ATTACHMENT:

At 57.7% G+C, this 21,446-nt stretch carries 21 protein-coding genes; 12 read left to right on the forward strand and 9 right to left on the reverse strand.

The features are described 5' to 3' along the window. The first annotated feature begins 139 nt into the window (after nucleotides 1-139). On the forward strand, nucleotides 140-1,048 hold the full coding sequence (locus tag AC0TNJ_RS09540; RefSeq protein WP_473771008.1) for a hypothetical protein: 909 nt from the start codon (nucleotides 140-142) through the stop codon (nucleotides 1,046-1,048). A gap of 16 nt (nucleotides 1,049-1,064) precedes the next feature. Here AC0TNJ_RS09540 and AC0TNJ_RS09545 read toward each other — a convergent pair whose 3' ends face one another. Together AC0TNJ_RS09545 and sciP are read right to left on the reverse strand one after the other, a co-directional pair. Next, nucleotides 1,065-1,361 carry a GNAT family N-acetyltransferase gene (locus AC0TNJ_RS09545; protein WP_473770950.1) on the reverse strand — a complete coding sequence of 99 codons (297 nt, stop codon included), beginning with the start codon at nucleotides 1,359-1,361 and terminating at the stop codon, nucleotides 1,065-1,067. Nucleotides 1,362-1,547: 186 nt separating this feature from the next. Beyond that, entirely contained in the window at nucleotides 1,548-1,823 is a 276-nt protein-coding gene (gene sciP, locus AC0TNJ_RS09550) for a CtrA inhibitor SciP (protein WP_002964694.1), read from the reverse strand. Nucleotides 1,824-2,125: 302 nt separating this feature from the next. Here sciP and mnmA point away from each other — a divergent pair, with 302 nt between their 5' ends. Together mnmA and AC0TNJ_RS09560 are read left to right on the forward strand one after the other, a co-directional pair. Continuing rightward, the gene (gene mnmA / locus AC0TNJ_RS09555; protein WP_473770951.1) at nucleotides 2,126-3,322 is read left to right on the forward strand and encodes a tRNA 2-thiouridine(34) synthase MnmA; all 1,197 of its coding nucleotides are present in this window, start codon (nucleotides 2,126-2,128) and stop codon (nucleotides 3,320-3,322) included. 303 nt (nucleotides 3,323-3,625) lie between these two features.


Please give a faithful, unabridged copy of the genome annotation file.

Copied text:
At 57.7% G+C, this 21,446-nt stretch carries 21 protein-coding genes; 12 read left to right on the forward strand and 9 right to left on the reverse strand.

The features are described 5' to 3' along the window. The first annotated feature begins 139 nt into the window (after nucleotides 1-139). On the forward strand, nucleotides 140-1,048 hold the full coding sequence (locus tag AC0TNJ_RS09540; RefSeq protein WP_473771008.1) for a hypothetical protein: 909 nt from the start codon (nucleotides 140-142) through the stop codon (nucleotides 1,046-1,048). A gap of 16 nt (nucleotides 1,049-1,064) precedes the next feature. Here AC0TNJ_RS09540 and AC0TNJ_RS09545 read toward each other — a convergent pair whose 3' ends face one another. Together AC0TNJ_RS09545 and sciP are read right to left on the reverse strand one after the other, a co-directional pair. Next, nucleotides 1,065-1,361 carry a GNAT family N-acetyltransferase gene (locus AC0TNJ_RS09545; protein WP_473770950.1) on the reverse strand — a complete coding sequence of 99 codons (297 nt, stop codon included), beginning with the start codon at nucleotides 1,359-1,361 and terminating at the stop codon, nucleotides 1,065-1,067. Nucleotides 1,362-1,547: 186 nt separating this feature from the next. Beyond that, entirely contained in the window at nucleotides 1,548-1,823 is a 276-nt protein-coding gene (gene sciP, locus AC0TNJ_RS09550) for a CtrA inhibitor SciP (protein WP_002964694.1), read from the reverse strand. Nucleotides 1,824-2,125: 302 nt separating this feature from the next. Here sciP and mnmA point away from each other — a divergent pair, with 302 nt between their 5' ends. Together mnmA and AC0TNJ_RS09560 are read left to right on the forward strand one after the other, a co-directional pair. Continuing rightward, the gene (gene mnmA / locus AC0TNJ_RS09555; protein WP_473770951.1) at nucleotides 2,126-3,322 is read left to right on the forward strand and encodes a tRNA 2-thiouridine(34) synthase MnmA; all 1,197 of its coding nucleotides are present in this window, start codon (nucleotides 2,126-2,128) and stop codon (nucleotides 3,320-3,322) included. 303 nt (nucleotides 3,323-3,625) lie between these two features.